The acute median lethal oral dose (LD50) to male and female rats was calculated using the method of: Finney (1971) Probit Analysis (3rd Edition) Cambridge University Press.
Separate LD50 values for males and females were estimated by undertaking probit analysis on the mortality data by fitting two parallel lines on the data (males only and females only) using the technique described by Finney (1978, Statistical Method in Biological Assay, 3rd Edition, Charles Griffin, London). A chi-squared test was carried out to check that the data did not contain any evidence for non-parallelism.

Results and discussion

Effect levelsopen allclose all
Dose descriptor:
Effect level:
8 other: g/kg bw
95% CL:
7.1 - 9.5
Remarks on result:
other: High mortality affected females dosed at 8.0 g/kg and both males and females dosed at 10.0 g/kg. Slight renal pallor in four animals (8.0 g/kg), slight pallor of the liver in one female (5.0 g/kg). Bodyweight losses were recorded for all rats that died.
Dose descriptor:
Effect level:
8.3 other: g/kg bw
95% CL:
6.9 - 10.5
Dose descriptor:
Effect level:
7.8 other: g/kg bw
95% CL:
6.5 - 9.7
There were single deaths among female rats dosed at 5.0 g/kg and males treated at 6.4 and 8.0 g/kg. Higher mortality affected females dosed at 8.0 g/kg and both males and females given the test substance at 10.0 g/kg.
Clinical signs:
Signs of reaction to treatment observed in all rats within two hours of dosing were pilo-erection, abnormal body carriage (hunched posture), abnormal gait (waddling), lethargy, decreased respiratory rate and pallor of the extremities. Other clinical signs apparent up to five hours after dosing were:
ptosis in all rats dosed at 5.0, 6.4 and 8.0 g/kg;
increased salivation in all rats treated at the highest dose level;
prostration among those dosed at 5.0, 8.0 and 10.0 g/kg.
Recovery of surviving rats, as judged by external appearance and behaviour, was advanced by Day 2 or Day 3 and complete by Day 4 or Day 5.
Body weight:
Low bodyweight gains were recorded on Day 8 for the majority of rats treated at 5.0 g/kg, for single male and female rats dosed at 6.4 g/kg and for the males surviving a dose level of 8.0 g/kg.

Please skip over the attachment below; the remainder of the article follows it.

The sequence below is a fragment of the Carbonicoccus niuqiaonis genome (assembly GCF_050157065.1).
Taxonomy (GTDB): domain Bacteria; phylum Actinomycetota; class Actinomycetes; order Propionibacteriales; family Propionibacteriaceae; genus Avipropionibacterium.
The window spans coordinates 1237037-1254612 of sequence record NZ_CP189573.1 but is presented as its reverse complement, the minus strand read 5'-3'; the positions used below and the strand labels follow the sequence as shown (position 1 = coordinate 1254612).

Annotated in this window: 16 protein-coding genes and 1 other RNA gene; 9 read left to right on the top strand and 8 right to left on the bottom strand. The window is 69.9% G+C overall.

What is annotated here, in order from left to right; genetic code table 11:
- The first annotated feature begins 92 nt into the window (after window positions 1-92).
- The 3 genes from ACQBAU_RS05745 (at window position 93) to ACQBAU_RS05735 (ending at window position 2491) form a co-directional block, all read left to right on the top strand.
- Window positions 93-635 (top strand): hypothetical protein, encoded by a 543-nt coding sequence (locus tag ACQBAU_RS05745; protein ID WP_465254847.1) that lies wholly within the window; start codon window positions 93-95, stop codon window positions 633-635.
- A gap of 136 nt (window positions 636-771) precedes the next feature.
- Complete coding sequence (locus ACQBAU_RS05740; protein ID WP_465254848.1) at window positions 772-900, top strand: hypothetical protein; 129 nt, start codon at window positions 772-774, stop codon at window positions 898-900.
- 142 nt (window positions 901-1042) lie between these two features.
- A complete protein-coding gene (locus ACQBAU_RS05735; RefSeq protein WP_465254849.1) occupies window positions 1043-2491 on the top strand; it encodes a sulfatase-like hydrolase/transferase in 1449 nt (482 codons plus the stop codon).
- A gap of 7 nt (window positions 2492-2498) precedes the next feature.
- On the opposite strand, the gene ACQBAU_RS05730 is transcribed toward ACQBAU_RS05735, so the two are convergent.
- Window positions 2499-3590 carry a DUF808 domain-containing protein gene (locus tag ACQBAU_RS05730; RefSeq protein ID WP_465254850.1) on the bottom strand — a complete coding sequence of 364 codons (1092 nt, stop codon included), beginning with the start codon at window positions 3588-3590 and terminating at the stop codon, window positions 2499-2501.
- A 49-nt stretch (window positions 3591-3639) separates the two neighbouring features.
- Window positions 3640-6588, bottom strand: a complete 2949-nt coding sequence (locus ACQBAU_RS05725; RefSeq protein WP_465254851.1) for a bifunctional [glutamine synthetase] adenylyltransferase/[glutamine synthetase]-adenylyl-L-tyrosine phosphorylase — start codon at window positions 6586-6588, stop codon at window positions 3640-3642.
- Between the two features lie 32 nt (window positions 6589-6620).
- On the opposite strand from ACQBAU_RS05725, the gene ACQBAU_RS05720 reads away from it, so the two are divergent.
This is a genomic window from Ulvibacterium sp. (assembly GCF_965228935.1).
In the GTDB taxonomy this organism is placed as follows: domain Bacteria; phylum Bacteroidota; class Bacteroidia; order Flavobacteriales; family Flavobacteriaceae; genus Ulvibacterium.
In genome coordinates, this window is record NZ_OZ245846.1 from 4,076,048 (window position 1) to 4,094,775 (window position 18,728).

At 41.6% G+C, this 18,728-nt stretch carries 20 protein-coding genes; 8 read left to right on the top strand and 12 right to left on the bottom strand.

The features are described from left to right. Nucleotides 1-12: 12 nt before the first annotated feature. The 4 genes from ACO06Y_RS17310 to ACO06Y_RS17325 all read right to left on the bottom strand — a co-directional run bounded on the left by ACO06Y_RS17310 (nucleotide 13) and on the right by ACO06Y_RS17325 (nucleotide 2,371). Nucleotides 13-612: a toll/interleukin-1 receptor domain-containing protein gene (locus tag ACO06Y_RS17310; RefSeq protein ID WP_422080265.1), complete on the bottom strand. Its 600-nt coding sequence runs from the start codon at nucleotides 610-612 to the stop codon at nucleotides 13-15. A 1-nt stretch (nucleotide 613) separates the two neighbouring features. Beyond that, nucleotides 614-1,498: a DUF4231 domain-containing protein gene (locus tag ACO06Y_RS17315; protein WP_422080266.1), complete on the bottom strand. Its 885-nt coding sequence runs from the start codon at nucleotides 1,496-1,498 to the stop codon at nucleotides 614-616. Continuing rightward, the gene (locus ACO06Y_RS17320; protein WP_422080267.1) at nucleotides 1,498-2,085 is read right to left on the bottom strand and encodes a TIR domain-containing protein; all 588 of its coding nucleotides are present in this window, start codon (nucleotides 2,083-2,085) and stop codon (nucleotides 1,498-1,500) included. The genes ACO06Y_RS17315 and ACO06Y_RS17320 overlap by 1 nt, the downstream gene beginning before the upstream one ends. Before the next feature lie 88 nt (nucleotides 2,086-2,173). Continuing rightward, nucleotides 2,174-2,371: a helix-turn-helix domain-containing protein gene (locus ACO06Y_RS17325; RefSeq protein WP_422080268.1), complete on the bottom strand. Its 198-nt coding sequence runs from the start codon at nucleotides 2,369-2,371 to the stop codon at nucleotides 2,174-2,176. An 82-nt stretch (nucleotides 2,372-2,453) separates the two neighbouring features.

All rats, except for a single female (6.4 g/kg), achieved anticipated bodyweight gains during the second week of the study.
Bodyweight losses were recorded for all rats that died
Gross pathology:
Autopsy of rats that died revealed slight renal pallor in four animals (8.0 g/kg) and slight pallor of the liver in one female (5.0 g/kg). No other macroscopic abnormalities were found.
Terminal autopsy findings were normal

Any other information on results incl. tables

Preliminary study:

Results of the preliminary study indicated that the acute median lethal oral dose of 3-methyl-1,5 pentandiol was greater than 4.0 g/kg bodyweight.

Time and number of deaths of rats dosed orally with 3 -methyl-1,5 pentandiol (main study)

Sex   Dose (g/kg)  Number of deaths in a group of 5 Day                               
                 1         2      3 to 15   
                    Hours after dosing               
       1/2  2  3  4  6  a  b
male  5.0   0                      
male   6.4                1      
 male  8.0                    
 male 10.0   5                    
 female 5.0   1                    
female   6.4  0                      
female   8.0  3                3      
 female  10.0  4                    

The hour/day indicated is the time that the animal was observed to die or found dead

a First observation

b Second observation

Applicant's summary and conclusion

LD50 = 8.0 g/kg for males and females combined

The acute median lethal oral doses (LD50) and their 95% confidence limits to rats of 3-methyl-1,5 pentandiol were estimated to be:
Males and females combined: 8.0 (7.1 to 9.5) g/kg bw
Males only: 8.3 (6.9 to 10.5) g/kg bw
Females only: 7.8 (6.5 to 9.7) g/kg bw